Ryan David Jahn - Acts of Violence
- Claire Sawers
- 30 October 2009
Ryan David Jahn’s first novel takes a rusty knife and taps into the same vein that gore fans like Quentin Tarantino or Frank Miller love aiming for. Set on the mean streets of 1960s Queens – which literally run with blood after the real-life rape and murder of Kitty Genovese – Jahn’s violent amorality tale has also drawn well-earned comparisons with Bret Easton Ellis and James Ellroy.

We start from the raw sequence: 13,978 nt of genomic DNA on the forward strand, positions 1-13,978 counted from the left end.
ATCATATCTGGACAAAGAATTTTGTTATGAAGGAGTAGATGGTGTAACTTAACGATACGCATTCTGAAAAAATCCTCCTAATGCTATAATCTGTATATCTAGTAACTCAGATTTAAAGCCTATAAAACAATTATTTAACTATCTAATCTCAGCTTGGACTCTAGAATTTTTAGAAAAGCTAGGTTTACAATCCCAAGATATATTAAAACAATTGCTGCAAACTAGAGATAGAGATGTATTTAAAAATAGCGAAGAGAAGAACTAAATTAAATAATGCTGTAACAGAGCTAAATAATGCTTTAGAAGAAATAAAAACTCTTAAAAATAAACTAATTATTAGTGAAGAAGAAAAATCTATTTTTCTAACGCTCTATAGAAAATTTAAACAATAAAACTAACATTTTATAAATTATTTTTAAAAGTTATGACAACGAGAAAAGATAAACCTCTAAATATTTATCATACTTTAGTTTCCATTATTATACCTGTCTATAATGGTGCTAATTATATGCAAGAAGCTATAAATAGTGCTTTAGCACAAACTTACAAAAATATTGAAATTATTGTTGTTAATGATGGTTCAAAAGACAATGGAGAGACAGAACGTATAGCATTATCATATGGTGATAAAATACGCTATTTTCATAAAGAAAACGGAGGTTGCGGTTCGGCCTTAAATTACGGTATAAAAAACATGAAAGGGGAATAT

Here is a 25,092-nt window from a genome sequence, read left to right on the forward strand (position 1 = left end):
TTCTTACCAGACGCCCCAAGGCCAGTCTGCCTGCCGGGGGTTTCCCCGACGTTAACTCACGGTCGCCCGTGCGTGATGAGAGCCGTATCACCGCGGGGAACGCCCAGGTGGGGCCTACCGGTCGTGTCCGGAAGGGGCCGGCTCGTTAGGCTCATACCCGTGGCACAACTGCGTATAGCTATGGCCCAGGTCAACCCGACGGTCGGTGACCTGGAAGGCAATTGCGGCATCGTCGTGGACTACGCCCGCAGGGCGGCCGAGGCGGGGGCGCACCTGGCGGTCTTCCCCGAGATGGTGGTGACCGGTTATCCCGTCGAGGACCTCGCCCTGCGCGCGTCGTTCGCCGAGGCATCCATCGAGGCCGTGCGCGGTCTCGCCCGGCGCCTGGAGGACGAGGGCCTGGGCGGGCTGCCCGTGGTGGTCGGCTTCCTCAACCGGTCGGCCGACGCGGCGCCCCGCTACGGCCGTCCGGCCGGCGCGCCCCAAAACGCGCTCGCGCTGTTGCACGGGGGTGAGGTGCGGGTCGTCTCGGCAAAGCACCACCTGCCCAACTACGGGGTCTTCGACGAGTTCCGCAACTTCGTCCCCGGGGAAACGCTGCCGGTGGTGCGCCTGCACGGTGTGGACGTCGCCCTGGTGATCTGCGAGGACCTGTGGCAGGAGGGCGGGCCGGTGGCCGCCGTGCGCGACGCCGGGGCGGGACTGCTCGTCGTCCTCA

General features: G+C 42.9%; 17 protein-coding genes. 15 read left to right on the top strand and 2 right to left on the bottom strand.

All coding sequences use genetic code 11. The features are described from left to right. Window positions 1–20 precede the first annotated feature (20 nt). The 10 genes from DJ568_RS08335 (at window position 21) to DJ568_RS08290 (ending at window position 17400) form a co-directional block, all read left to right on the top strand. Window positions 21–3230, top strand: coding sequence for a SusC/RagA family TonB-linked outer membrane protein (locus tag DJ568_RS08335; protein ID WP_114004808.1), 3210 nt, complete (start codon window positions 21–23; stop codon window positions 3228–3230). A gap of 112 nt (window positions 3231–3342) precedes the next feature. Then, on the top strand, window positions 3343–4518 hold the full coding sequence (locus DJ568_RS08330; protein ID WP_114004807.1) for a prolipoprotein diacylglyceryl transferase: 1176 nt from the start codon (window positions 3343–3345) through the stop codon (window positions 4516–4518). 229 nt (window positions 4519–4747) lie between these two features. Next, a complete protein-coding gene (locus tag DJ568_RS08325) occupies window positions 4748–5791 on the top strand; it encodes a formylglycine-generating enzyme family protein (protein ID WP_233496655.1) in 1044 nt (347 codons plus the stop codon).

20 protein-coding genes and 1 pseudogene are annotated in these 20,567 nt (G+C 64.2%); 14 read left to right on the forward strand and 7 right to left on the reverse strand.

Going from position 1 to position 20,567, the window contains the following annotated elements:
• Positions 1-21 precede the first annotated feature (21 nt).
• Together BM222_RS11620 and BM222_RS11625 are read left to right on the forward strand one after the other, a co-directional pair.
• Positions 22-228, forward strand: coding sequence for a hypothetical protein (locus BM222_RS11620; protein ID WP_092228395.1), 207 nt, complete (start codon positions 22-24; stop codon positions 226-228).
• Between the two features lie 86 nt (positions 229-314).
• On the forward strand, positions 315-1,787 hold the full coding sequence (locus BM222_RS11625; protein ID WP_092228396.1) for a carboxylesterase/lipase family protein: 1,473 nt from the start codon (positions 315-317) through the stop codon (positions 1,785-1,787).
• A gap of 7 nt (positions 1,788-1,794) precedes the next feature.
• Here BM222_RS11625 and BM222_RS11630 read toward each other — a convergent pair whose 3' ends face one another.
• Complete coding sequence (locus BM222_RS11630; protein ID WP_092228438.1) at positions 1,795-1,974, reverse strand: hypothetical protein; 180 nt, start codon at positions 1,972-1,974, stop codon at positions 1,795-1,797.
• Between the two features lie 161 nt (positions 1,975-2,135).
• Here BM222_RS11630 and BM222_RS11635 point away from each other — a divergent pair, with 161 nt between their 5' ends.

It was Kitty’s neighbours’ reaction – or specifically lack of one – that led psychologists to coin the term ‘the bystander effect’. Although her assault was witnessed by 38 people, no one phoned the police. Jahn’s cinematic thriller chicanes between them while preoccupied with racial prejudice, a Vietnam draft letter and a wife swap gone pear shaped to explain the apathy that sent ripples of unease through US society afterwards. Gripping, and layered with juicy, scathing insights into the relationships and politics of the era, Jahn proves himself as a promising noir talent.